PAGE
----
Apply the caulking to the joint and tool it down. You can use a specialized caulking tool or just use your finger. I wipe the excess off on a paper towel. You can now remove the tape on both sides and dispose.


movement joint
The tape helps in the clean up
For the final step I use a bit of denatured alcohol (found in the paint section with paint thinner, mineral spirits, etc). Just a few drops on the caulk joint will help smooth out any unevenness from removing the tape. You can also put some on a rag to clean and detail around the joint.


silicone movement joint


You can notice just a little bit of a different sheen to it in the photo below but most people would never know unless it was pointed out to them.
For more silicone caulk installation tips see this post: 

Silicone Caulk: How to Caulk a Bathtub or a Shower



If you don’t want to mess with caulking the joints they also make profiles that get installed as you set the tile. It’s a little different look- more commercial- but can look good in the right application.


The importance of movement joints I don’t feel is well known. However, by installing them with every floor and wall installation can help prevent hard to identify problems and issues down the road.



  1. So if have a 12 x 10 room with a 3 foot closet which all will be tiled, should I put in a movement joint?

    • You’ll need a perimeter joint but unless your room is outside or in direct sunlight then a movement joint wouldn’t be required.

      You can put one in the closet entry if you feel that you need one.

  2. So for a shower wall, would you just leave your corners as movement joints?

  3. Would the grout caulk that the tile stores sell work for the movement joint. I have always used that for my inside corners and where wall meets floor or countertop.

    • The written specification calls for something called “shore a hardness”. Not all silicones meet the spec. I’m fairly certain the acrylic caulks at the box stores dont qualify.

      But if it’s your own house and you want to try it then its up to you.

  4. How would you use a movement joint in this case? A 20′ x 26′ room, no doors. Laying porcelain wood plank tile in an offset pattern.

    • There’s two directions the planks can run: either the 20 foot way or the 26 foot way. If you can break up the 26 foot dimension into two sections with a continuous soft joint that would be ideal. It’s recommended to install this joint somewhere in the middle of the room rather than break it into a 24 ft and 2 foot section, for instance.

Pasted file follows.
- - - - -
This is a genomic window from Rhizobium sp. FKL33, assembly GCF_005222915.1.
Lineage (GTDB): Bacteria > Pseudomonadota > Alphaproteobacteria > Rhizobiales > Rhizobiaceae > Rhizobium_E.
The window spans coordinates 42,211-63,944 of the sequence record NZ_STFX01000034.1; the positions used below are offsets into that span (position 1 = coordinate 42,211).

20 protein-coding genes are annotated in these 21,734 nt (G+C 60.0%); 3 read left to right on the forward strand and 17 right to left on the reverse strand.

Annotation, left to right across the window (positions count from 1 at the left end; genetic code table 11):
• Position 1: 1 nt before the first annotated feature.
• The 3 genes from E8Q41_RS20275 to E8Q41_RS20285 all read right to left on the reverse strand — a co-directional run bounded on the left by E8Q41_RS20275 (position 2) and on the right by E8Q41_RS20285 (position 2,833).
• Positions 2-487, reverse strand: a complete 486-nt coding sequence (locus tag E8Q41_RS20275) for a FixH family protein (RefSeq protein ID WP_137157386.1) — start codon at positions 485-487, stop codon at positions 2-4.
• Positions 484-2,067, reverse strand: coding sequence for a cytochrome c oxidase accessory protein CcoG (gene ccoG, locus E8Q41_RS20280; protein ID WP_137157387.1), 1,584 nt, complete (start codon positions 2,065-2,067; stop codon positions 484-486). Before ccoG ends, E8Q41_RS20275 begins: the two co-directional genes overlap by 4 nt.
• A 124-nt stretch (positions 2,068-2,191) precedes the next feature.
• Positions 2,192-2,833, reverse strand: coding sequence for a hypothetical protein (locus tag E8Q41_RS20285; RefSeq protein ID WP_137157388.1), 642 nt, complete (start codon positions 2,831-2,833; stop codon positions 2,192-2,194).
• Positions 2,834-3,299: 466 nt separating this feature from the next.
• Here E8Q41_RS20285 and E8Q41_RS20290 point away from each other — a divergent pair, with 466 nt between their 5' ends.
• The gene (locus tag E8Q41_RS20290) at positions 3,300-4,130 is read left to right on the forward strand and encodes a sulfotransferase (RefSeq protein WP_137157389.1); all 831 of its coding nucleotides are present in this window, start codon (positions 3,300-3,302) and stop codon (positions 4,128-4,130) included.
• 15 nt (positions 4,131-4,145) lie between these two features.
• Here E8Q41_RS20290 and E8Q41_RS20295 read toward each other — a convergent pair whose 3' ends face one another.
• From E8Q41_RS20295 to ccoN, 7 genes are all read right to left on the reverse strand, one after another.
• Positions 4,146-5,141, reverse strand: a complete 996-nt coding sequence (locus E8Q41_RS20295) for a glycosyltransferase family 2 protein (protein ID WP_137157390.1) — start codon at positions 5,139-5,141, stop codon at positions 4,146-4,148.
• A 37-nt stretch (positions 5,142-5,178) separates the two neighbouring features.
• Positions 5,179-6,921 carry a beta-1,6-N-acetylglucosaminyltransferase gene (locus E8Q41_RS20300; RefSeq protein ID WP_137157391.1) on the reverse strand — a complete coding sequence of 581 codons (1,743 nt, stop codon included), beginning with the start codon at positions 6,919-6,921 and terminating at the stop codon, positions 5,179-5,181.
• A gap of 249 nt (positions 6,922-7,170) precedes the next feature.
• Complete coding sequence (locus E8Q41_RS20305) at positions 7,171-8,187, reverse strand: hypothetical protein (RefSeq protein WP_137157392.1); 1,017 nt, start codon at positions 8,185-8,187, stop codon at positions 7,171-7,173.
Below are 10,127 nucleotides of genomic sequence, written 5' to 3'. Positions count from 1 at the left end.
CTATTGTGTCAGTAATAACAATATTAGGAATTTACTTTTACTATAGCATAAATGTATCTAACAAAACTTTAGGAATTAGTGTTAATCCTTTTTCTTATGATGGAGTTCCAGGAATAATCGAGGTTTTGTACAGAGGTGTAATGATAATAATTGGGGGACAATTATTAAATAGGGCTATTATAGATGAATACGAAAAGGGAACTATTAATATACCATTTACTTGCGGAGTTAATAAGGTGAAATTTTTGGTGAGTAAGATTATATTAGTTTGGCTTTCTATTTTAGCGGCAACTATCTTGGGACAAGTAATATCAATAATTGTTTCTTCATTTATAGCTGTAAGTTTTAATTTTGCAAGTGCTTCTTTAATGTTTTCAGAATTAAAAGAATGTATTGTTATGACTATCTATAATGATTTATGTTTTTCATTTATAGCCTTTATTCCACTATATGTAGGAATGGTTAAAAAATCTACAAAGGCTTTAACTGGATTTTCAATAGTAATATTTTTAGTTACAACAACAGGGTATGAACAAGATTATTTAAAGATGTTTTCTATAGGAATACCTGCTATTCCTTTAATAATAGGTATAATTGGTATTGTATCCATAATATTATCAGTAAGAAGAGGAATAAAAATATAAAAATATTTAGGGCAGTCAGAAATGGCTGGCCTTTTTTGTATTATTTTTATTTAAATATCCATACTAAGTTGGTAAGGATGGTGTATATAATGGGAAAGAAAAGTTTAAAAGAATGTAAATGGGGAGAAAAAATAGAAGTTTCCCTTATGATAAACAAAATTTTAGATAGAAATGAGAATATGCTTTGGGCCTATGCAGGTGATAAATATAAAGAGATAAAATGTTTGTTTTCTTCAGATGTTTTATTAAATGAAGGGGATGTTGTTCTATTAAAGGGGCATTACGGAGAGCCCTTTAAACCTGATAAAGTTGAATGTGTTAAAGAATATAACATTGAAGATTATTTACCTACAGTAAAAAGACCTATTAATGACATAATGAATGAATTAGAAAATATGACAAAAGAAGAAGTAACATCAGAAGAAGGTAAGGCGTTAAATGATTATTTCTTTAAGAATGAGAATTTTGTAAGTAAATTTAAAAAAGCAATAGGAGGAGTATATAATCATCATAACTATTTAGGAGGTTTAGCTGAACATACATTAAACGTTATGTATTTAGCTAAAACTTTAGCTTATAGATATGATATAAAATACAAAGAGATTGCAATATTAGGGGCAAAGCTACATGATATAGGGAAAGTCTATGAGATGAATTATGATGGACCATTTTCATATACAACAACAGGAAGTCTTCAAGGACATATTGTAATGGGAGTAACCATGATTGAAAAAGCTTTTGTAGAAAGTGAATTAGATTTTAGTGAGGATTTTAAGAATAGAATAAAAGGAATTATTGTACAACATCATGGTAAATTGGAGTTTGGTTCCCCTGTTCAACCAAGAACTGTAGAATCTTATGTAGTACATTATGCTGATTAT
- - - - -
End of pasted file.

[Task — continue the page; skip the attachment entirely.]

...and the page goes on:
5. We’ve just had a contractor install tile in a small entryway (4′ x 5′). Oddly, they installed baseboard first and then butted the tile right up to the baseboard (not even room for caulk). I raised the aesthetic issue as well as a concern that shrink/swell in the baseboard would cause loose tiles. I’m being told by the contract that it’s fine. ‘m far from an expert, and as an expert in other things, I know what it’s like to be questioned by people that have no clue what they’re talking about…I don’t want to be that clueless person. I’m right, aren’t I. It doesn’t matter how small the tiled area is, there should be some gap at the perimeter, which can be covered by baseboard or baseboard and shoe.

    • Yes. It should be tiled first, with a small gap around the perimeter, then baseboard over that. I know in some areas of the US they tile right up to the wall with no baseboard and no caulk but it’s still not the correct way.

      I’m not sure if that’s they way your contractor would normally do it (baseboard first)? Maybe it worked out to be full tile by installing the baseboard first? But it is proper to have a gap all the way around.

  6. What is your process for a wall to floor joint in a shower? I plan on installing the floor tile (small mosaic) first with a perimeter gap un-caulked. Then install the wall tile (3×6 subway) leaving a gap of 1/8″ (grout line width) and caulking. I think the wall tile over the floor tile will look the best and hide the movement joint the best since it is on the wall and not the floor. Thoughts?

    • I don’t think that there’s a right or a wrong on this. I usually do it the way that you’ve described though.

      Not only do I think that it looks better but it’s usually easier to cut the floor tile into the wall and hide that joint with the wall tile.

  7. I’m seeing some conflicting instructions. Reading Byrne’s Setting Tile book, and he says to create perimeter expansion joints by leaving a gap all the way down to the wood subfloor (cut the back board short as well as the tile), insert backer rod and caulk the gap. But in the same chapter talking about waterproofing wall/floor corners with liquid membrane, it’s trowel on the laticrete and embed fabric (and I’m assuming that’s over the backer board).

    I’ll be doing a small bathroom with a tub and surround so I only need the perimeter moving joints and I would like to properly waterproofed floor. The big one is the floor to tub joint. So the questions are 1) what is the proper way to create a movement joint if the corner is to be covered with liquid membrane and 2) how would you set it up at the floor to tub joint where you don’t want to bring the waterproofing above the tiles? There’s radiator pipes coming up through the floor as well.

    I would be grateful for your expertise. Thanks!

    • You’ll want to leave a gap in the corners no matter what. If you decided to waterproof the floor-to-wall joint then I personally would use something like Kerdi tape (or another brand). But if you had to do it with liquid then backer rod underneath drywall, or cement board, then liquid–>fabric–>more liquid would be the way to do it. You could indent the fabric a bit so that there’s a little too much fabric in the gap. This would give a little room for movement.